Among the recent CD releases is a terrific album of Chanukah music by Yale Strom’s Broken Consort and singer-songwriter Ben Fisher’s songs about the Israeli-Palestinian conflict.
Yale Strom’s Broken Consort
Shimmering Lights: Hanukkah Music
Arc Music Productions
On Shimmering Lights: Hanukkah Music, violinist Yale Strom – a long celebrated innovator in Jewish music – along with singer Elizabeth Schwartz and an ensemble including guitar, oud and string players, offers a fascinating, multilingual musical tour through Chanukah musical traditions and songs from Jewish cultures around the world.
The album opens with a version of “Maoz Tzur” from the Moroccan tradition featuring some outstanding oud playing by Amos Hoffman that contrasts beautifully with Schwartz’s vocals and the string ensemble before shifting into a joyous klezmer-style version of “Khanike, Oi, Khanike” with verses sung in both Yiddish and English.
From there, we hear an extended version of “Kita’l Tas,” sung in Ladino and played in the Turkish Sephardic tradition, and “Latkes,” a Yiddish original by Strom based on the traditional Yiddish song “Bulbes” (in the 1960s, “Bulbes” was the template for “Nothing,” one of the best songs by the Fugs). Early in its nine-minute playing time “Latkes” is quite beautiful, as sung by Schwartz, before shifting into an exciting, Roma-influenced romp by guitarist Fred Benedetti, violinist Strom and the other musicians.
Some of other highlights include a jazzy version of “Akht Kleyne Brider” in Yiddish and a beautiful interpretation of the traditional Sephardic song “La Fiesta de la Hanukia” in Ladino.
The album ends with “The Fool Over Yonder,” a new song written by Strom and Schwartz in English that celebrates both Chanukah and a universal message of tikkun olam.
Most of the pieces on Shimmering Lights are quite long allowing the terrific musicians in Yale Strom’s Broken Consort lots of opportunities to stretch out soulfully. This is my favourite Chanukah album since the Klezmatics released Woody Guthrie’s Happy Joyous Hanukkah a dozen years ago.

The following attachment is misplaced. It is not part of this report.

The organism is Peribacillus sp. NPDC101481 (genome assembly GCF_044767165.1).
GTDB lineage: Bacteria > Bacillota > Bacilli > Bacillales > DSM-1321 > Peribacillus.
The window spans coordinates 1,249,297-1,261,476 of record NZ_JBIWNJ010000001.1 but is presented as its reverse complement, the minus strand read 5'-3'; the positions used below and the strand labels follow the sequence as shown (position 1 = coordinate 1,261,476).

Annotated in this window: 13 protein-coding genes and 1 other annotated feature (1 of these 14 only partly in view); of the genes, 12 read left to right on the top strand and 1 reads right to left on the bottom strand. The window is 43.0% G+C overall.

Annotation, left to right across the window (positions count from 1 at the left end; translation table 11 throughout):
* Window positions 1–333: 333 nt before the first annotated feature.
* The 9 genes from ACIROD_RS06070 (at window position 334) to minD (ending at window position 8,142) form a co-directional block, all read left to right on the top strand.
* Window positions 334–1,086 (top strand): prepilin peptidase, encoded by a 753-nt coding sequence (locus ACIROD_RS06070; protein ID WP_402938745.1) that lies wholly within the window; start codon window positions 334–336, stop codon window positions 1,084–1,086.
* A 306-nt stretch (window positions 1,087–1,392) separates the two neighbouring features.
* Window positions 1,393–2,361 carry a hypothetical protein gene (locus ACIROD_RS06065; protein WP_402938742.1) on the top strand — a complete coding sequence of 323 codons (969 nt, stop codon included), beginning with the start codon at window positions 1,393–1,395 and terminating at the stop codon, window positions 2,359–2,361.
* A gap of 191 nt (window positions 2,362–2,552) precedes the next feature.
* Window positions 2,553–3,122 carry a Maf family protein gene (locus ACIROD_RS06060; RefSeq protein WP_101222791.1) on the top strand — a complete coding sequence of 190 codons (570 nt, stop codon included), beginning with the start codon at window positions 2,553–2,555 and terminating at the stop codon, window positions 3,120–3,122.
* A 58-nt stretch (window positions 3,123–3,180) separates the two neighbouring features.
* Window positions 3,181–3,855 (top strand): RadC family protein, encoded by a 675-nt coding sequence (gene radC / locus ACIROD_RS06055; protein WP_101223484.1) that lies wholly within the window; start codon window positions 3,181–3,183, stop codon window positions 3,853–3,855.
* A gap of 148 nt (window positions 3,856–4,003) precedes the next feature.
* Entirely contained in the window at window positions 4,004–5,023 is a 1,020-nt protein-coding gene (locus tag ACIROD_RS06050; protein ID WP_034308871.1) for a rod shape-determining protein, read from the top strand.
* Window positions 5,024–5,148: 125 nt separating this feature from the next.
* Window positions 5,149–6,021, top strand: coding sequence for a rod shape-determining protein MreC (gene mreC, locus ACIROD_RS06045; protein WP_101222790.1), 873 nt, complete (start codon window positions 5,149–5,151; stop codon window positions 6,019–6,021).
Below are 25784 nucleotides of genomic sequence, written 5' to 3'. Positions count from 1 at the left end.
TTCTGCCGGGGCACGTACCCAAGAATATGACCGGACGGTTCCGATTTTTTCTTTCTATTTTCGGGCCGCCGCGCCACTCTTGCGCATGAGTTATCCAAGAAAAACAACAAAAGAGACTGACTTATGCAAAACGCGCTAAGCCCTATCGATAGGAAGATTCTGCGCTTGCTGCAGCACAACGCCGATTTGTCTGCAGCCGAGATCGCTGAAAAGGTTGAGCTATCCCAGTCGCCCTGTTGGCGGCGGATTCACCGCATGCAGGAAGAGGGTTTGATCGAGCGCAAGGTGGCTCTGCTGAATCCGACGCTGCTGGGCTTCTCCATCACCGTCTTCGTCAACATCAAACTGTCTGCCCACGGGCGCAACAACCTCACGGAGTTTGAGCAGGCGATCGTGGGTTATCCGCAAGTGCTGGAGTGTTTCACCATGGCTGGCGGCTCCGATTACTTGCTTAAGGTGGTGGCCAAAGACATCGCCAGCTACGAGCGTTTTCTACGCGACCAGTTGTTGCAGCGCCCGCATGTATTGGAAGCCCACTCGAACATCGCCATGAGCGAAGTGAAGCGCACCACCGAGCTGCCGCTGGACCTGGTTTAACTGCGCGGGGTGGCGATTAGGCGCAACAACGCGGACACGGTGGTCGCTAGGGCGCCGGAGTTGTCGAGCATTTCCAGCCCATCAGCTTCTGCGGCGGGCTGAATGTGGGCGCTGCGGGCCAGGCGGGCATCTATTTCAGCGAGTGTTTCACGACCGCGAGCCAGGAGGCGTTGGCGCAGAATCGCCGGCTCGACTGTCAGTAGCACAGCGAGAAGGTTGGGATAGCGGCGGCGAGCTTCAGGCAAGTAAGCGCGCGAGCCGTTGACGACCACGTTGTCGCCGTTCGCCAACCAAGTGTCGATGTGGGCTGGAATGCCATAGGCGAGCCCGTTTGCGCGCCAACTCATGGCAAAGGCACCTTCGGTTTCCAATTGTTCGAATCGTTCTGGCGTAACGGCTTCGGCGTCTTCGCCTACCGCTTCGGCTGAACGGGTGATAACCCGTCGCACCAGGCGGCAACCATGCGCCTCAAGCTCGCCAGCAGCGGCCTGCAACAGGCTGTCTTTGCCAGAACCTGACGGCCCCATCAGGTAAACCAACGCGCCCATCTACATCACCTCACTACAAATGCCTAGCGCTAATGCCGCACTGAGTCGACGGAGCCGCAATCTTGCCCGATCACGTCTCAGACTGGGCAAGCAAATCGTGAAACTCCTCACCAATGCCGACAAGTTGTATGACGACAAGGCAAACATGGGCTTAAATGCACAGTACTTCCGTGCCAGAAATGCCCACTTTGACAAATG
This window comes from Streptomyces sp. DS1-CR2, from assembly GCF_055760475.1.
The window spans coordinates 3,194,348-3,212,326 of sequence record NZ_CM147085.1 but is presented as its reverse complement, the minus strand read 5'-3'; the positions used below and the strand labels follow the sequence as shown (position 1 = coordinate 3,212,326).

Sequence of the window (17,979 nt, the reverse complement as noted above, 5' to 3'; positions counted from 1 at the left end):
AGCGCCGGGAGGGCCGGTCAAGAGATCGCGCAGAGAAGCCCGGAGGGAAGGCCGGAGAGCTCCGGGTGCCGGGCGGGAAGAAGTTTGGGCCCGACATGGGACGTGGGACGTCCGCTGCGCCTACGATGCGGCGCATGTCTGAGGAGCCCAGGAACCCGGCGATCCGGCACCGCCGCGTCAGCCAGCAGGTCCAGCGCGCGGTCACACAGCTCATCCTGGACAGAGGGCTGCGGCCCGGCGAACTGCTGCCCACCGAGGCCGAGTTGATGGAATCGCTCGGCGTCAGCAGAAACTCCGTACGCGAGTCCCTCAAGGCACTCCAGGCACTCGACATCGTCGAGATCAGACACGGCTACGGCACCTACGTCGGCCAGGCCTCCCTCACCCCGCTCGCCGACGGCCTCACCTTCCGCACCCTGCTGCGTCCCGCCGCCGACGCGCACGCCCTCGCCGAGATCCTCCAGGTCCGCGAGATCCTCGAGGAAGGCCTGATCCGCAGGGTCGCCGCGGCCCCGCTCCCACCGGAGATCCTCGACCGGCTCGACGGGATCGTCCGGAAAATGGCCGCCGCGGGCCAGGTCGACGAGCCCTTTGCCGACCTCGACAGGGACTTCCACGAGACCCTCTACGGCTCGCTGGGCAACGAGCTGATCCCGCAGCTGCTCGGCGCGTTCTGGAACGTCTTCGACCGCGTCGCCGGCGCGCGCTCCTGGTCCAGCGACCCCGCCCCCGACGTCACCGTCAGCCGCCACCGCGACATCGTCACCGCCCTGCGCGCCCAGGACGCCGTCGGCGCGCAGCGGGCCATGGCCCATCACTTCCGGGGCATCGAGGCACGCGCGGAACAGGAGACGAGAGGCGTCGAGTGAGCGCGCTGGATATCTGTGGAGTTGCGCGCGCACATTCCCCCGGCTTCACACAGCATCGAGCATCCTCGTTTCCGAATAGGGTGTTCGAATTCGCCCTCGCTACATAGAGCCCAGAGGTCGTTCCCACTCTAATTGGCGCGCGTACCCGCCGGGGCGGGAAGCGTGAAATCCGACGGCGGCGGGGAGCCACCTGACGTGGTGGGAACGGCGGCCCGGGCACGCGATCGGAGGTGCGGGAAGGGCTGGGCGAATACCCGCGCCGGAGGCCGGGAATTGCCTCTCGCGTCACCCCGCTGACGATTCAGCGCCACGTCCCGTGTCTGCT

Does the Land Remember Me
Ben Fisher is an American singer-songwriter who recently spent three years living in Israel – on the seam dividing East and West Jerusalem – where he worked as a writer and editor for the Jerusalem Post.
On Does the Land Remember Me, a collection of 17 songs – 16 original compositions and Anaïs Mitchell’s “Why We Build the Wall – Fisher explores the history and people of the State of Israel and the Palestinian territories from a variety of points of view in what must be seen an effort to explain, to understand and to humanize.
Some songs, like “The Shell Lottery,” about the founding of Tel Aviv, or “Heavy Gates of Gaza,” based on a 1956 speech made by Moshe Dayan following the murder of a young kibbutznik by Palestinians from Gaza, are sung from Israeli perspectives. Others, like the title track and “Yallah to Abdullah,” are sung through a Palestinian lens reflecting on places Palestinians left or were expelled from.
Other songs bridge the divide. In “1948,” Fisher shows that on purely personal levels, the hopes and dreams of parents and children on both sides of the War of Independence were more similar than different. And in “Day is Done,” a song about a terrorist bus bombing, he leaves us to ambiguously wonder if the mother mourning the death of her son in the last verse is the mother of a murdered Israeli or of the Palestinian bomber.
Among the most poignant songs is “For Petr and Ilan,” inspired by the 2003 death of Ilan Ramon, the first Israeli astronaut, in the Space Shuttle Columbia explosion, and by the death of a boy named Petr Ginz at Auschwitz during the Holocaust. Ramon, whose mother survived Auschwitz, carried a drawing by Petr with him into space.
Does the Land Remember Me, which was supported by a small grant from the Israeli Ministry of Culture and Sport, is a well-researched set of songs in folk and folk-rock settings that offer much food for thought.